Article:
3 out of 5
Created by: Rob McElhenney, Charlie Day, Megan Ganz
covers season 1
Yeah, fine, I came to Mythic Quest for some Always Sunny goodness – we’ve got AS stars Rob McElhenney and Charlie Day up in here as creators, after all, sharing co-credit with Megan Ganz, who also worked on later seasons of the show, PLUS some David Hornsby all up in the casting. So, also yeah, I watched one episode of somewhat mundane, predictable workplace humor, and, uh, didn’t continue watching. Y’know – the one person “that’ll show ’em!” rebellion, because surely every series should be exactly what I expect.
Because Mythic Quest didn’t crash and burn as I had demanded, and instead made its way to a second season, I had time enough to realize my bias, and give the thing another go.
It’s still a pretty predictable workplace comedy, just slanted toward topical humor of online gaming, but it’s cast to the whazoo with great talent that makes its chuckle-worthy comedy broach some laugh out loud territory, and once you find its wavelength – in which pretty complex gaming-centric issues like monetization, and banning hate groups, and development crunch, and etc. – are handled with fairly clever blend of seriousness and snide, then blended with a well-doled out bit of world-building for all of the characters… it becomes an addictive predictable workplace comedy, and one that likely becomes funnier and funnier upon subsequent rewatches, which are quite easy to sit through.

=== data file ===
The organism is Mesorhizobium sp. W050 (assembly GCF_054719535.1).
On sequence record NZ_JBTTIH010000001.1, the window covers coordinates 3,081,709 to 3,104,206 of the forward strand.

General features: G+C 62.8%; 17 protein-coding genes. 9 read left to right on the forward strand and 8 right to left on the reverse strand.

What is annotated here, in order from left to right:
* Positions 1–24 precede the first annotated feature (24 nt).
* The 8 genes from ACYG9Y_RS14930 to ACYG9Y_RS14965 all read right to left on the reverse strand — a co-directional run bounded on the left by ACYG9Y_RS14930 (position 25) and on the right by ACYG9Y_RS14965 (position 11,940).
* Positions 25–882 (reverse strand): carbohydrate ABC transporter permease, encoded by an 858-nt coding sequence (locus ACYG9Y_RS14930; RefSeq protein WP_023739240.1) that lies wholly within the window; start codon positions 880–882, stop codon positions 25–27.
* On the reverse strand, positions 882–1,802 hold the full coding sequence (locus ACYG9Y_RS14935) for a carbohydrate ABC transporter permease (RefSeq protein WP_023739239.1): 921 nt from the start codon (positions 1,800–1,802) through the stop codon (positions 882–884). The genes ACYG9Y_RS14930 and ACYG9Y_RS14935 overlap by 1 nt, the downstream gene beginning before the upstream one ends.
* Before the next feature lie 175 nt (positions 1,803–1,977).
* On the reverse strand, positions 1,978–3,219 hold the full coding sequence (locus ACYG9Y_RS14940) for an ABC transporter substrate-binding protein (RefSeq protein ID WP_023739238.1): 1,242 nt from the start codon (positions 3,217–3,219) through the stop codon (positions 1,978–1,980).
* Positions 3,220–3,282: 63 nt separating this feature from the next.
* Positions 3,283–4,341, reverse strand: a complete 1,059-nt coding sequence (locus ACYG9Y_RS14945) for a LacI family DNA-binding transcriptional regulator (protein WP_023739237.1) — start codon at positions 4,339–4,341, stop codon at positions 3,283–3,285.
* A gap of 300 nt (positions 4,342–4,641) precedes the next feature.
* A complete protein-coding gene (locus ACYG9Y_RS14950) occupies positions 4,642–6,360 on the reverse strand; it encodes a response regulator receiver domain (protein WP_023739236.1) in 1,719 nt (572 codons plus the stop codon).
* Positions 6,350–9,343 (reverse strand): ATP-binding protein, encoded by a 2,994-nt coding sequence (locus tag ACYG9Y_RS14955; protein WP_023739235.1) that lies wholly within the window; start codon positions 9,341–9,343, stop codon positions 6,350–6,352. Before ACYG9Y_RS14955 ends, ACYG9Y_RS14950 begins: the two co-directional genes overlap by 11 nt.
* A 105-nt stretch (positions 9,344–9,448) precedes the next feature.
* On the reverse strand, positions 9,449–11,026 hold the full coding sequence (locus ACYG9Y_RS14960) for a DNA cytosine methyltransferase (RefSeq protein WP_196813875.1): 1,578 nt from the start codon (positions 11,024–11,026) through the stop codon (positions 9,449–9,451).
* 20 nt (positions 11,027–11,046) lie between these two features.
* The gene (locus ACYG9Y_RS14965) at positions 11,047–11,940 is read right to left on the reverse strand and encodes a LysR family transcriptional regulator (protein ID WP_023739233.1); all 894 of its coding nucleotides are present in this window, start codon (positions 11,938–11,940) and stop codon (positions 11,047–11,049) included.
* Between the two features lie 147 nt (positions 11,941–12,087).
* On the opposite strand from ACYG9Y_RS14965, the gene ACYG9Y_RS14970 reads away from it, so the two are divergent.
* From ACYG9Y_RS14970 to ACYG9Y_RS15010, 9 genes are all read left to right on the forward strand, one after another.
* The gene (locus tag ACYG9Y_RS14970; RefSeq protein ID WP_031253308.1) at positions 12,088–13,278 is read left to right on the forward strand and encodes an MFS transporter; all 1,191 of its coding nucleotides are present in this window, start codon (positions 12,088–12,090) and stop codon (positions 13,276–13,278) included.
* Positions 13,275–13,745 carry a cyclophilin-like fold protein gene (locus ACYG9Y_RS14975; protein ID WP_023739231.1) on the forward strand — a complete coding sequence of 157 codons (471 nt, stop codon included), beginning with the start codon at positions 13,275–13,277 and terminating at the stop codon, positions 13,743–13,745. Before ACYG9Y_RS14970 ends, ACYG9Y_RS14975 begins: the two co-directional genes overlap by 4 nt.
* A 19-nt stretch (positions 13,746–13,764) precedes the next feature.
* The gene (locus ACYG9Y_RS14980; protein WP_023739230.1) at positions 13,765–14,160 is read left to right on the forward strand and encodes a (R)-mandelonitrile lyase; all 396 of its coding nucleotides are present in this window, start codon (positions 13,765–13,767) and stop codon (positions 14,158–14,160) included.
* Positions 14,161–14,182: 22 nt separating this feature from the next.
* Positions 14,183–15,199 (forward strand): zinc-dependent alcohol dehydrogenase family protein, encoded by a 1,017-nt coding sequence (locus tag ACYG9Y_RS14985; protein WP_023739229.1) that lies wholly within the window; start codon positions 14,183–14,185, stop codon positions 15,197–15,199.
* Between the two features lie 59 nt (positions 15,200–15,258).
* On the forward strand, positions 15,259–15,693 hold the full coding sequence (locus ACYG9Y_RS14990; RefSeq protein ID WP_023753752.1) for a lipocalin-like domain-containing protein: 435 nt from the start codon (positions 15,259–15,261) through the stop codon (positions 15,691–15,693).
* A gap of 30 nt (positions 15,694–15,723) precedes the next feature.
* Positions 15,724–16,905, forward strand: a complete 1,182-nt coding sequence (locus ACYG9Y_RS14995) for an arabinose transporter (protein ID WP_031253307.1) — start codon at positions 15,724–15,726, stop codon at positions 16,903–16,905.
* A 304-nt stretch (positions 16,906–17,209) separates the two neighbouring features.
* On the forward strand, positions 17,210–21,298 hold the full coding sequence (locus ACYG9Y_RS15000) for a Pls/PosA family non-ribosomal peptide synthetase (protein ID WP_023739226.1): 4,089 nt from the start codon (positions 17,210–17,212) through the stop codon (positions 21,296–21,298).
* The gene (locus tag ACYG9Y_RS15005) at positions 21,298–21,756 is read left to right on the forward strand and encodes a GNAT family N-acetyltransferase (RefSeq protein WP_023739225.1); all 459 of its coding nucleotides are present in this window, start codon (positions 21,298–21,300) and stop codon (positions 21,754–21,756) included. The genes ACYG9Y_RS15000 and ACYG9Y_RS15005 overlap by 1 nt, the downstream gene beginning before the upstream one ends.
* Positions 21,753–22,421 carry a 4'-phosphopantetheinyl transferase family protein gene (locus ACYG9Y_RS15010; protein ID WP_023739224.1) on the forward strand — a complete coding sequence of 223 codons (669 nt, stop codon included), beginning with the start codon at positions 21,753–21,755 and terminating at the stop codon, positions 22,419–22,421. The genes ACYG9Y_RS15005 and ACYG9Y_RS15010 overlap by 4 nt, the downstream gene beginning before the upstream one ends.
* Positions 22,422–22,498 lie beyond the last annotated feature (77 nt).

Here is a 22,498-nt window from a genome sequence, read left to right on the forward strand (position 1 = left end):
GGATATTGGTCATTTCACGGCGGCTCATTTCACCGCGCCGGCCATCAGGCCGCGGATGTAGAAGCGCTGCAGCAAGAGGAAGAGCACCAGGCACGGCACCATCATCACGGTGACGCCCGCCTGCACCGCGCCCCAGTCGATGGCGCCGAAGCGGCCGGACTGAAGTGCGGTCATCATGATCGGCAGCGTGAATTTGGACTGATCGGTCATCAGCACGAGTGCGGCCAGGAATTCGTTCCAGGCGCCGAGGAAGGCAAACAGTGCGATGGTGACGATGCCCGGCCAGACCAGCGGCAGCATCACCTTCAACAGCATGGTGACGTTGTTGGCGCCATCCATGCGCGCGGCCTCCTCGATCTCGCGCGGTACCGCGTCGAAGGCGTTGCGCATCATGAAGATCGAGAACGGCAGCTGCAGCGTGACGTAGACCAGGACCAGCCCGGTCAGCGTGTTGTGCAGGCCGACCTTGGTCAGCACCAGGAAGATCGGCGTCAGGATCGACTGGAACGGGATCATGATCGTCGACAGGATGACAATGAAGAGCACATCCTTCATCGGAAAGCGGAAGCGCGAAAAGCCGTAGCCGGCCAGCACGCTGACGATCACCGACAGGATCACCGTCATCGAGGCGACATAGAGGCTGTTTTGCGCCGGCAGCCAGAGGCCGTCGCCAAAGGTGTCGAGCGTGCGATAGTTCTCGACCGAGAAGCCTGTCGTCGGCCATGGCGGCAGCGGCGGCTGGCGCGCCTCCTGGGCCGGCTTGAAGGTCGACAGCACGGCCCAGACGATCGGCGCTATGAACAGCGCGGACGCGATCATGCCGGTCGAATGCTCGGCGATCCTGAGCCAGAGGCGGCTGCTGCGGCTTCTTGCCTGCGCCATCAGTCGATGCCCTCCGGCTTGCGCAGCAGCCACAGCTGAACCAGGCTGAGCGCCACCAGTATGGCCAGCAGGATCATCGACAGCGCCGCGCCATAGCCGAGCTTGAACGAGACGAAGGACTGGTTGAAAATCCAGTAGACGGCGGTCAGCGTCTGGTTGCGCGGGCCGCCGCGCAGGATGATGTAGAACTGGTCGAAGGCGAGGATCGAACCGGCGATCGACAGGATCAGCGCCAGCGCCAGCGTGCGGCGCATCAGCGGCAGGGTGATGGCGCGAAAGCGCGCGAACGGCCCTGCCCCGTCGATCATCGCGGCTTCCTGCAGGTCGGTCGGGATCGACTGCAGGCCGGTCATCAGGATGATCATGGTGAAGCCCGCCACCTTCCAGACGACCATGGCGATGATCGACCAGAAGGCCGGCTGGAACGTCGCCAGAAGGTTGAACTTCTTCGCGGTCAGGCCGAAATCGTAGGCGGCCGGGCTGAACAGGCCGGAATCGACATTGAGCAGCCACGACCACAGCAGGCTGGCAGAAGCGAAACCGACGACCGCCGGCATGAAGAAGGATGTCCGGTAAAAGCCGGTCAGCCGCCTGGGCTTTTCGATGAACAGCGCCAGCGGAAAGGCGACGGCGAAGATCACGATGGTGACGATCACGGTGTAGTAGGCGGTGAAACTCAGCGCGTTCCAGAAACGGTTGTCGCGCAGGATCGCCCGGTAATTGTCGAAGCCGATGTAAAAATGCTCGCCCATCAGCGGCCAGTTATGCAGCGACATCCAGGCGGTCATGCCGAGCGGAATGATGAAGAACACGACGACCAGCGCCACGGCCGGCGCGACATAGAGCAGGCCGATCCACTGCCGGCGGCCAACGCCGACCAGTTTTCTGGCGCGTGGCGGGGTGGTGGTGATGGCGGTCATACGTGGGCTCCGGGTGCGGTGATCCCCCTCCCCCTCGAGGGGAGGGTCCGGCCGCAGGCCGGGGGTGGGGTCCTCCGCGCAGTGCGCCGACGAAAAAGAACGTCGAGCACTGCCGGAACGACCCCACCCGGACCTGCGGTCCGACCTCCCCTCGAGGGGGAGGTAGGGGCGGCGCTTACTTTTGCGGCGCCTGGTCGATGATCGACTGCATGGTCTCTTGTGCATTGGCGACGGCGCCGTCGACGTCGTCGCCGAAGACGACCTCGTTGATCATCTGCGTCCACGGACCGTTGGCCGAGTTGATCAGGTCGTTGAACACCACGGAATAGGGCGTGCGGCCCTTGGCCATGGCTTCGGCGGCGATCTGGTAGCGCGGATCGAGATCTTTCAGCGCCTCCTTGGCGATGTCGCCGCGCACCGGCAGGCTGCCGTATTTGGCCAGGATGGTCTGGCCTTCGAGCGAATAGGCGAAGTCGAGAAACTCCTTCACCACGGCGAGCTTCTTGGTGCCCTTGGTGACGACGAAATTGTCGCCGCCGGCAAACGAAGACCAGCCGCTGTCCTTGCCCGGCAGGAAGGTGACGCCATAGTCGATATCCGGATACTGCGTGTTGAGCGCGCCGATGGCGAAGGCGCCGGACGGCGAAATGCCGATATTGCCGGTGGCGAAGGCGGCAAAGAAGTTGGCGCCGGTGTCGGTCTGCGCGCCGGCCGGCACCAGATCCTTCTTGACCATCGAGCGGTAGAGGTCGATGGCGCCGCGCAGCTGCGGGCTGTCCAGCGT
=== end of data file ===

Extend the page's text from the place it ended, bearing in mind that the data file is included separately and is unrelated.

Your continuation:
Ian Grimm (McElhenney) is the creator of the titular MMORPG, as full of himself as it gets – with any moment of possible incisiveness immediately undercut by some wholly self-aggrandizing moment – bops through an episode with some new wild idea for his popular game, which then has to vetted by his executive producer (Hornsby) or his lead dev (Charlotte Nicdao), while Brad Bakshi (Danny Pudi) walks around contemplating new schemes for milking players out of cash, and writer C.W. Longbottom (F. Murray Abraham) stumbles around, reminiscing about those fantasy novels he once wrote. There are other colorful characters from all corners of an IT workplace, all brought to life by their actors, and constant little mini story threads to keep things churning along while we burn through Grimm’s idea-of-the-episode.
I still think that, even approached without a Sunny bias, there’s a bit of a viewing curve to Quest, as it has an air of ridiculousness about it, but it’s not inherently ridiculous, and so there’s sort of an inversion to its comedy stylings. But you come to terms with that after it proves its consistency, and then… well, then you’re probably binging your way through the second season.